• Calculus I

  • General education (KU core course): humanities

First year, second semester: 18 credit hours

  • Human Anatomy

  • General Chemistry II

  • English Composition II

  • Statistics

  • College Physics I

 Second year, first semester: 16 credit hours

  • Microbiology Lecture

  • Microbiology Laboratory

  • Organic Chemistry I

  • Organic Chemistry I Laboratory

  • Speaker-Audience Communication

  • General education (KU core course): social sciences

Second year, second semester: 16 credit hours

  • Mammalian Physiology

  • Mammalian Physiology Laboratory

  • Organic Chemistry II

  • Organic Chemistry II Laboratory

  • General education (KU core course): diversity in the US

  • General education (KU core course): global perspective

The KU PharmD program is, at heart, a dual-degree program. After the first two years of the four-year PharmD curriculum, the student is eligible for a Bachelor of Science in Pharmaceutical Studies (BSPS) degree. The combination of pre-pharmacy studies and the first two years of PharmD study constitute the BSPS degree. The third and fourth years of the four-year curriculum lead to the PharmD degree.

The dual-degree nature of the KU PharmD program represents a good value. “Six years of study thus include both the bachelor’s degree in pharmaceutical studies and the PharmD, so it’s a very economical and direct path to an advanced degree that includes a bachelor’s degree, as opposed to requiring a bachelor’s degree ahead of time,” said Claussen.  

While the KU PharmD degree leads to careers in patient care, the KU School of Pharmacy also offers a range of pharmacy research-oriented alternative degree options. For those who prefer research, there are master’s degree and PhD options in the pharmacy research departments of medicinal chemistry, pharmaceutical chemistry, pharmacology and toxicology, and neuroscience. Each of these programs would require prior completion of a related bachelor’s degree and offer an alternative pharmacy pathway, in research rather than patient care.

What Academic Options Do Students Have After They Complete the Pre-Pharmacy Curriculum?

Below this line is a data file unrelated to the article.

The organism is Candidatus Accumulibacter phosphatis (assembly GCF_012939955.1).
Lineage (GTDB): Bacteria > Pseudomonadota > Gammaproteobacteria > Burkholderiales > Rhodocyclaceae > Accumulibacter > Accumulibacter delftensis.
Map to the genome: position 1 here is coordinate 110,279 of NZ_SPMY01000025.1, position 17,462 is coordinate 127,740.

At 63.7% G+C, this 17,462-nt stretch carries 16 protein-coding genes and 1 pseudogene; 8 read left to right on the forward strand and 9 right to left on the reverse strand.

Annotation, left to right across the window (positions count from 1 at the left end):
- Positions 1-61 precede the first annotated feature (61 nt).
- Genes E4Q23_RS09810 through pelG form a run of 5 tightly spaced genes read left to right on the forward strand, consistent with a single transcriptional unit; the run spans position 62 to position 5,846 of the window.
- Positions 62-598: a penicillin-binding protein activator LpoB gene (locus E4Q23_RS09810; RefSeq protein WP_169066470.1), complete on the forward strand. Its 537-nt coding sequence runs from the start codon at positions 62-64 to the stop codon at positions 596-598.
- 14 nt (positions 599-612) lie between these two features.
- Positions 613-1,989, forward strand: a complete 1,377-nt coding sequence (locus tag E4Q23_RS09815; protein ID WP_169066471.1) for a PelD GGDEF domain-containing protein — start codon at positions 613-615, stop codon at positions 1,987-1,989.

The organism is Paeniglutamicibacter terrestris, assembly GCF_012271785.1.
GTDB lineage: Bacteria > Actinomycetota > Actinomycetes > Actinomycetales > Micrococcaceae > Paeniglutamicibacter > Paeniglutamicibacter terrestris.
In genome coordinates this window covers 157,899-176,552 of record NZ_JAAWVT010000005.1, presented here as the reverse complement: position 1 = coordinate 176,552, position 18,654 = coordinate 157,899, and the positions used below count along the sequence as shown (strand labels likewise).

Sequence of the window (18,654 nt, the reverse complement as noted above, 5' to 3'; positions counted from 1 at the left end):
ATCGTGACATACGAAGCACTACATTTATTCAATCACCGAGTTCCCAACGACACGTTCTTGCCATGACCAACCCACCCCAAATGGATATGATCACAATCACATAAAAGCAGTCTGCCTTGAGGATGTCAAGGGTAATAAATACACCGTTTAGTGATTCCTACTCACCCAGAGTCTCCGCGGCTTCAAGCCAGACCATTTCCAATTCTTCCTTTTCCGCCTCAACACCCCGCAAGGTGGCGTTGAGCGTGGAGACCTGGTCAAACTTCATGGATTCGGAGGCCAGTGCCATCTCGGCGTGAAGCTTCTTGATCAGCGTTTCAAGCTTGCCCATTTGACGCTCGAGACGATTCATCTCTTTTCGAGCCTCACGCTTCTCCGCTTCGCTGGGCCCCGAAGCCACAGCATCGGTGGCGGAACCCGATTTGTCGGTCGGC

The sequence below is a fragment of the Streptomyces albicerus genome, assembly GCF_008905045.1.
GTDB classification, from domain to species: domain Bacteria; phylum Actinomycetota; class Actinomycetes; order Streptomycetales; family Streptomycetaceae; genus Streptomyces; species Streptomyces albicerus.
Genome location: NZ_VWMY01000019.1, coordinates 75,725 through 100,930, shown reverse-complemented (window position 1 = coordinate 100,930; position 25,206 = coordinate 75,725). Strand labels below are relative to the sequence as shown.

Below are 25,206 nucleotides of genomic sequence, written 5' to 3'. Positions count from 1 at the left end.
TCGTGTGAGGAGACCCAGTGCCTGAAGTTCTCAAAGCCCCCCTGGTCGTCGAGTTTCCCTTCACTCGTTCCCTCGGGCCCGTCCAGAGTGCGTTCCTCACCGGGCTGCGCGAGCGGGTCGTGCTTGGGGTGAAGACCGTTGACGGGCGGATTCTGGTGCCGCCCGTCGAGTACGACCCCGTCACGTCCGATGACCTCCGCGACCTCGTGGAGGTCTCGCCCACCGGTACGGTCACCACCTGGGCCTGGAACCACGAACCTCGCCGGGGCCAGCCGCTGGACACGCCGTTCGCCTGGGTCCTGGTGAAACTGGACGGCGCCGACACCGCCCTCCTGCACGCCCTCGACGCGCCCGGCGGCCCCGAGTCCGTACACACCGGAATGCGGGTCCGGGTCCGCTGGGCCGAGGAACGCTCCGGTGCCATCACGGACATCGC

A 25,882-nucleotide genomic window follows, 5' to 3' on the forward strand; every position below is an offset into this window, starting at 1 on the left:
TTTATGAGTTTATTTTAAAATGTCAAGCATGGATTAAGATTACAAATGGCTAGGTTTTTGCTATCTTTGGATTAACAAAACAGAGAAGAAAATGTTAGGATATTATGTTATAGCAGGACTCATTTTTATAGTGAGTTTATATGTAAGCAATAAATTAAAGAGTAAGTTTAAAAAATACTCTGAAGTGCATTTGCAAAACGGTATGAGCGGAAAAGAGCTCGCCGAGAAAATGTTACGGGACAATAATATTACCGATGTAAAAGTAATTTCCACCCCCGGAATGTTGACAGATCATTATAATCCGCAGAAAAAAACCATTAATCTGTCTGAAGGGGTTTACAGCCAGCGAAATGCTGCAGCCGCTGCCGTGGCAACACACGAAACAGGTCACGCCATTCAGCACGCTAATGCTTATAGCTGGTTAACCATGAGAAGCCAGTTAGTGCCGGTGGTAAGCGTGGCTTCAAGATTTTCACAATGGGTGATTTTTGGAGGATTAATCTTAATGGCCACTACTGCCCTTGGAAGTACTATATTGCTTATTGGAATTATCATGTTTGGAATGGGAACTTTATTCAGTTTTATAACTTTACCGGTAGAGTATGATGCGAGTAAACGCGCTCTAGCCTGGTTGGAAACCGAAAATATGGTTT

The PharmD program is another four years of schooling after the pre-pharmacy program is completed. Some students decide that track is not right for them, while others find their passion in research or other areas that may not require a doctoral degree. At the University of Kansas, there are five related graduate programs hosted by the School of Pharmacy, which include: 

  1. Medicinal Chemistry

  2. Pharmacology & Toxicology

  3. Pharmaceutical Chemistry

  4. Pharmacy Practice

  5. Neurosciences

The PharmD program student body is divided almost equally between those who studied pre-pharmacy at KU and those who studied pre-pharmacy at other institutions across the globe. For students interested in obtaining their doctorate at a prestigious university with world-renowned instructors, starting pre-pharmacy at KU provides unmatched access to professors, staff members, and advisors. 

“For the student who comes to KU to study pre-pharmacy, there’s the advantage of getting to know the local turf that much sooner … for when they cross over to pharmacy school from a pre-pharmacy status,” said Claussen. “That said, I tell people that we’re probably the most transfer-friendly unit at KU because half of our students did their earlier studies elsewhere before they arrived as a transfer student for pharmacy school.”

What Career Options Do I Have as a Pharmacy Student at KU?

Pharmacists conduct field and academic research, but they also work in hospitals, clinics, and community and national-chain health care centers and drug stores. While many pharmacy students settle into rewarding careers at retail pharmacies, helping their community through medication prescription, there are many other options available for those who have obtained a PharmD degree.